Understanding Recent Workers’ Compensation Industry Results

Recent headlines about P&C insurance have been dominated by concerns about the increased frequency of natural catastrophe events and social inflation. In contrast, workers’ compensation has largely been ignored.

But it shouldn’t be. Workers’ compensation accounts for approximately 5% of total P&C premiums and is among the largest controllable expenses for many organizations. It also has a material impact on the overall profitability of the insurance industry.

In May, the National Council on Compensation Insurance (NCCI) published its annual State of the Line Report (opens a new window), analyzing the newest year of data on the workers’ compensation market. The report highlights a very healthy market poised to continue its positive trajectory. For buyers, this is a welcome relief and may present opportunities to help offset pricing pressures elsewhere in their insurance programs.

Loss drivers

Unlike liability lines, where claim costs have rapidly escalated due to both economic and social inflation, workers’ compensation has benefitted from highly stable loss trends, with annual severity increases at or below general inflation (see Figure 1).

Lost-time claims — those involving injuries that cause employees to lose time from work — drive the majority of costs in the workers’ compensation system. With the exception of slight upticks in 2010 and 2021 as the industry rebounded from the Great Recession and COVID-19 pandemic, respectively, NCCI found that the frequency of such claims has consistently fallen over the last two decades.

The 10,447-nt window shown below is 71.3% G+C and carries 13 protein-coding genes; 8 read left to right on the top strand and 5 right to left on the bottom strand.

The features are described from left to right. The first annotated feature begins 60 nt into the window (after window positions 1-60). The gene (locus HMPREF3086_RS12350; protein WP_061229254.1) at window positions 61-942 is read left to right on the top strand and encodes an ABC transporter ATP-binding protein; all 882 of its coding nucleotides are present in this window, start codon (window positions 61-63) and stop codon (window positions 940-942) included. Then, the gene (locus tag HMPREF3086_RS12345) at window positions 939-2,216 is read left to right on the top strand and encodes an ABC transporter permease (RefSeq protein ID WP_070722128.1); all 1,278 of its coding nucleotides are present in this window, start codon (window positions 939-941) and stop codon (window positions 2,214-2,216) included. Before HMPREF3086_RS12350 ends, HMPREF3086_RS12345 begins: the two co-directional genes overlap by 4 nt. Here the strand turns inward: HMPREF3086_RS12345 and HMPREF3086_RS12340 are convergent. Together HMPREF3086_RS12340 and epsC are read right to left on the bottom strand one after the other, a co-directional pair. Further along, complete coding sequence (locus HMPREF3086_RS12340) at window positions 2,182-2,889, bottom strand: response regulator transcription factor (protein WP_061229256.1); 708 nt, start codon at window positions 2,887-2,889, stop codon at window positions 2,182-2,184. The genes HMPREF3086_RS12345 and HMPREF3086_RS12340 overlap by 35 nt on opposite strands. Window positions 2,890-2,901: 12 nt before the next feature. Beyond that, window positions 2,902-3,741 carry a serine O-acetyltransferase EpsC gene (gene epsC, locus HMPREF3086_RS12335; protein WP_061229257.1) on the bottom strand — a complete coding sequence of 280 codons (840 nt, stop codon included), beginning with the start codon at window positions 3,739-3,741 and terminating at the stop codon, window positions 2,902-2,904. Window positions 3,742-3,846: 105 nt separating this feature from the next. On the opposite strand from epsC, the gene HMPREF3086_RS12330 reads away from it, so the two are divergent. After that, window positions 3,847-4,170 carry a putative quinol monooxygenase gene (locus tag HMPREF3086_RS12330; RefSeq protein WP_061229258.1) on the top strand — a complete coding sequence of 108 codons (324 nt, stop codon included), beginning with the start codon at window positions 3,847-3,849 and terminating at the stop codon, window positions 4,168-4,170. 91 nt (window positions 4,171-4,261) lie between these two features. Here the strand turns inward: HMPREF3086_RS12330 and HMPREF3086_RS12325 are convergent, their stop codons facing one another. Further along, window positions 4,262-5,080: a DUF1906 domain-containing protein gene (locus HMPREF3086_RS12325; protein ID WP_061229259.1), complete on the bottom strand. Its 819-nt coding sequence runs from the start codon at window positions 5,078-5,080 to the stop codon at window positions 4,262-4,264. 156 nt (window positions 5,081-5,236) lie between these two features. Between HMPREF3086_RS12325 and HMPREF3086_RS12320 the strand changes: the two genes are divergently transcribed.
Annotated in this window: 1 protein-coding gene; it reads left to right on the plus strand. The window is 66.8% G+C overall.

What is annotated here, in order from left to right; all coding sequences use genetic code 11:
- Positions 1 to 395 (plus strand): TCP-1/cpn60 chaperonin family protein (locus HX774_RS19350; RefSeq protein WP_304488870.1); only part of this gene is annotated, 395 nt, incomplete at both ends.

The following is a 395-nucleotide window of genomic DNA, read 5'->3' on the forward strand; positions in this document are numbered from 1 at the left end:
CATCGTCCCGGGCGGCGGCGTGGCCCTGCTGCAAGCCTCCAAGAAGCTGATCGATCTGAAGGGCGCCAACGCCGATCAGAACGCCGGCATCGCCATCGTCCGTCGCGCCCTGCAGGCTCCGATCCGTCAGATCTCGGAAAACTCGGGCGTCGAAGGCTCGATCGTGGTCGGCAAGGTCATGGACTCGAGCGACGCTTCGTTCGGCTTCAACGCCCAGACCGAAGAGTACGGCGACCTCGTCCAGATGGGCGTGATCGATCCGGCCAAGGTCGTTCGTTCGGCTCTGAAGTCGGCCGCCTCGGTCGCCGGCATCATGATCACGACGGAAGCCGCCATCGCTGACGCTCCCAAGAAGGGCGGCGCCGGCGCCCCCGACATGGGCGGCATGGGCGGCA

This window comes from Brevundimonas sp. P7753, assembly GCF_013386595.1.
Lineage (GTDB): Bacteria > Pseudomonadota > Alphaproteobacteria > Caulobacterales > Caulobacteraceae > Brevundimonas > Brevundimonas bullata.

Better yet, the pace of that improvement has been accelerating, with 2022 and 2023 seeing significantly larger decreases than the long-term average.

When losses do occur, the costs generally fall into two buckets:

Medical benefits covering treatments to injured workers; and

Indemnity, or wage replacement, benefits.

Medical claim severity in workers’ compensation rose just 2% in 2023, surprising many who expected a far greater increase due to inflation. This is due in large part to state fee schedules and other measures that have helped to limit cost increases. Insurers and employers have been especially successful at containing medical costs on claims of $500,000 or more (see Figure 2).


Indemnity severity, meanwhile, increased 5% from 2022 to 2023, which largely reflects an uptick in wage inflation. As payrolls go up, so do average weekly wages — resulting in higher indemnity costs.

Higher payrolls, however, result in more premium for insurers, which counters the negative impacts of increased severity. That’s far different from what’s happening in, for example, auto liability; without the same natural inflation hedge, increasing loss severity has had a devastating impact on that line.

Favorable Trends = Lower Premiums

Given these trends, workers’ compensation remains extremely competitive for buyers. Stable conditions and long payout patterns have insurers eagerly competing for new business, and employers are benefiting. In the first quarter of 2024, median rates fell 4.6% for guaranteed cost buyers and 1.7% for loss-sensitive buyers (opens a new window) (see Figure 3).